Academic Questions (volume 25, number 1).

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Mar 30, 2012 |  Steve Balch

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Mar 30, 2012 | 

Steve Balch

Stephen H. Balch is editor-in-chief of Academic Questions and chairman of the National Association of Scholars.  This is a slightly revised version of a piece first posted under the title “Metamorphosis, or Why We Should Study the West,” on Pajamas Media on June 11, 2011,

History was once timeless—or nearly so. A Renaissance reader of Livy or Thucydides would have found himself transported to a quite recognizable world. Monarchs and city states, fleets powered by wind and muscle, armies meeting at sword’s point, weather moving faster than word, visitations of plague—all would have seemed quite familiar, down to the handwritten texts in which the events had first been described. Likewise (minus the city states) would it have seemed to a Ming literatus perusing the court histories of the Sung, Tang, or Han. In both cases things had, of course, changed in many specific ways. But the warp and woof of human existence, the conditions of daily life, remained largely the same, even at its pinnacle. So Machiavelli could advise his Prince drawing now from antiquity, now from the careers of contemporaries like the Borgias. So too an emperor of the Ming could be advised on how to treat with the barbarous Jurchens—as a Han emperor, fifteen hundred years before, had handled the barbarous Xiongnu.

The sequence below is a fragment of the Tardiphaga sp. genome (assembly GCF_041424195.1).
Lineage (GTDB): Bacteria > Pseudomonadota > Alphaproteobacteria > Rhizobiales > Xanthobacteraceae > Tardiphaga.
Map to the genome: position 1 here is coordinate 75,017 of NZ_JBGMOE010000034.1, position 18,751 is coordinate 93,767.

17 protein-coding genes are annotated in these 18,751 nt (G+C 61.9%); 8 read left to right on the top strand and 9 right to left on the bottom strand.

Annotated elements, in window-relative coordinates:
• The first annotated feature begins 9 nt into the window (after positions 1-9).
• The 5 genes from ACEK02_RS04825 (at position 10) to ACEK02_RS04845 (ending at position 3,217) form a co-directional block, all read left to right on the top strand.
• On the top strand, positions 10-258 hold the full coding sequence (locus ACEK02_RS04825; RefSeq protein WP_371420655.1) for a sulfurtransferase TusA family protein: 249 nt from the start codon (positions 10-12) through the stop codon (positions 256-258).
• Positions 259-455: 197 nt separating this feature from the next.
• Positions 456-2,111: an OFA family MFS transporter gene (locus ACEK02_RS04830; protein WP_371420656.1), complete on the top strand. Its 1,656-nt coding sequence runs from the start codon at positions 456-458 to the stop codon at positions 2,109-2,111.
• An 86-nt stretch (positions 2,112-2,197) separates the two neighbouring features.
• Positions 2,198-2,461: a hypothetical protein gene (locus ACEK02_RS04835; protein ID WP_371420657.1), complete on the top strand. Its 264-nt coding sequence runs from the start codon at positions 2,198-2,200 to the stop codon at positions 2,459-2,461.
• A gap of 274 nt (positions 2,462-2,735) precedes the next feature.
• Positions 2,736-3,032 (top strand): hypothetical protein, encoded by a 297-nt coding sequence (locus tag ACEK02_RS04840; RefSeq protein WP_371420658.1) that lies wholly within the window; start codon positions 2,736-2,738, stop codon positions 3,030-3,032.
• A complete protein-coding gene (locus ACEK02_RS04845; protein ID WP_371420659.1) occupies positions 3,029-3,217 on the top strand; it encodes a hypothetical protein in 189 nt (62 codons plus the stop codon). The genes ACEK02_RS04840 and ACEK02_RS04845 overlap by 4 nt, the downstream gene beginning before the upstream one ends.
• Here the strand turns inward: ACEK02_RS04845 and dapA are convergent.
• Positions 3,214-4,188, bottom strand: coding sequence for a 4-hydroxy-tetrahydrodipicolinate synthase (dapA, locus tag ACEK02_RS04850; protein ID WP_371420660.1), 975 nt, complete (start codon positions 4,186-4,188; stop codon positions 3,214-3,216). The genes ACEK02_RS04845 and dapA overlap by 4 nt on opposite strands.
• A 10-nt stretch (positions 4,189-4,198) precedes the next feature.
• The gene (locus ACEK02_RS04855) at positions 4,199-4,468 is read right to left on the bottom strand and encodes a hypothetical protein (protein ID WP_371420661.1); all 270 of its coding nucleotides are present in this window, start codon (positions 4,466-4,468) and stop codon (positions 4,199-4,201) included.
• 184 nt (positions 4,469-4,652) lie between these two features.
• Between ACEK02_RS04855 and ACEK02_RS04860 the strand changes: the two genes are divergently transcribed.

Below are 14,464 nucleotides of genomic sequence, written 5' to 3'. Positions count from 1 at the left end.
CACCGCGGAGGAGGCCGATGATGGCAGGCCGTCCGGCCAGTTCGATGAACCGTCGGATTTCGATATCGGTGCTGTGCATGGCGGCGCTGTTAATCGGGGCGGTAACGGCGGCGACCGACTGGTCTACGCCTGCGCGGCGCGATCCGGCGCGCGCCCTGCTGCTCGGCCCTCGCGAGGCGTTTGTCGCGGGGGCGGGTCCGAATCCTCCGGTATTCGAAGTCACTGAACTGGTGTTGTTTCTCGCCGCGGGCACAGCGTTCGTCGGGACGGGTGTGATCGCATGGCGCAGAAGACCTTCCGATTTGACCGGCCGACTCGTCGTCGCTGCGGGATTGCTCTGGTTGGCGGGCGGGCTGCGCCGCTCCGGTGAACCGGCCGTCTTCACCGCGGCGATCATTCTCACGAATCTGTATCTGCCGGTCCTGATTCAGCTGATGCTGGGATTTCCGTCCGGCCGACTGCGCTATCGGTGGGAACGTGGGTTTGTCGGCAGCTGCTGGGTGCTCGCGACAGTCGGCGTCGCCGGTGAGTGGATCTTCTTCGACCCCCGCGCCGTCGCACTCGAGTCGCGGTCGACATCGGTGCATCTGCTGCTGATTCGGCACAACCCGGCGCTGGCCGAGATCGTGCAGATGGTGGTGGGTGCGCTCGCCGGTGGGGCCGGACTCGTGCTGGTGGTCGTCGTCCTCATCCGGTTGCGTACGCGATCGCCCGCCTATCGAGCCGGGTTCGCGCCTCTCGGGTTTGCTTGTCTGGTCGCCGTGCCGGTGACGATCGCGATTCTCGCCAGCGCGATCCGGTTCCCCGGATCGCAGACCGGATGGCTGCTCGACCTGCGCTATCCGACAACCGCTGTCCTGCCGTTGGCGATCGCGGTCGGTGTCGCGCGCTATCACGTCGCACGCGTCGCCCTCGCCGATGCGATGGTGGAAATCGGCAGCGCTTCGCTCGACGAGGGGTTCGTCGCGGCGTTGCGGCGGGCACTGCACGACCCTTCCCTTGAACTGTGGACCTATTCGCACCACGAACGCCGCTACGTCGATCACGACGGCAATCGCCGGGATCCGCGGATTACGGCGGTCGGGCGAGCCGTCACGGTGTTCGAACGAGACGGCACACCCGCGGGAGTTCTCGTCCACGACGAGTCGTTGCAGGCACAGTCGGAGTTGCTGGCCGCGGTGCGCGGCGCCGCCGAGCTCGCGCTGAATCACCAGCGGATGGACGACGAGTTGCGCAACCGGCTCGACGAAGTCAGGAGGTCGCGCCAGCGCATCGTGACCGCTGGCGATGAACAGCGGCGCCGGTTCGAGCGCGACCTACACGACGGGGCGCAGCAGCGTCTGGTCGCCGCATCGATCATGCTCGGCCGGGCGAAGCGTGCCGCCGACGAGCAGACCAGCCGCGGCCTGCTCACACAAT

Today, we stare at all but recent history—to the extent we have any interest in it—as across a vast divide. To be sure, the deepest roots of the human condition remain the same. We’re still born, pay taxes, and die. Yet for most of us life on that farther shore, were we compelled to live it, would seem a purgatory. And most of its denizens would regard us as inhabiting an earthly paradise. Be it with respect to life expectancy, medicine, hygiene, common comforts, personal mobility, communications, or entertainment, the royalty of yesteryear, Machiavelli’s Prince or China’s Son of Heaven, could only gape in amazement at what Everyman now enjoys. And this says nothing of the unexampled political, intellectual, religious, and personal liberties widely exercised by the un-princely and non-imperial of today. History still has an immense amount to teach us, but our questions of it, when well-framed, must be at least as attentive to disjuncture as continuity. The once seemingly static now flows torrentially, readily expunging even the most venerable of landmarks.

One thing history’s torrent appears to be sweeping away is, ironically, the study of its most productive wellspring, Western civilization. The Vanishing West, a report the National Association of Scholars released in May 2011, documents the extent of this vanishing.[1] The traditional Western civilization survey requirement, commonplace only decades ago, has become a rarity for students in general and for history majors in particular, and most so at those institutions where America’s opinion leadership is shaped. It is also steadily losing ground in our high schools.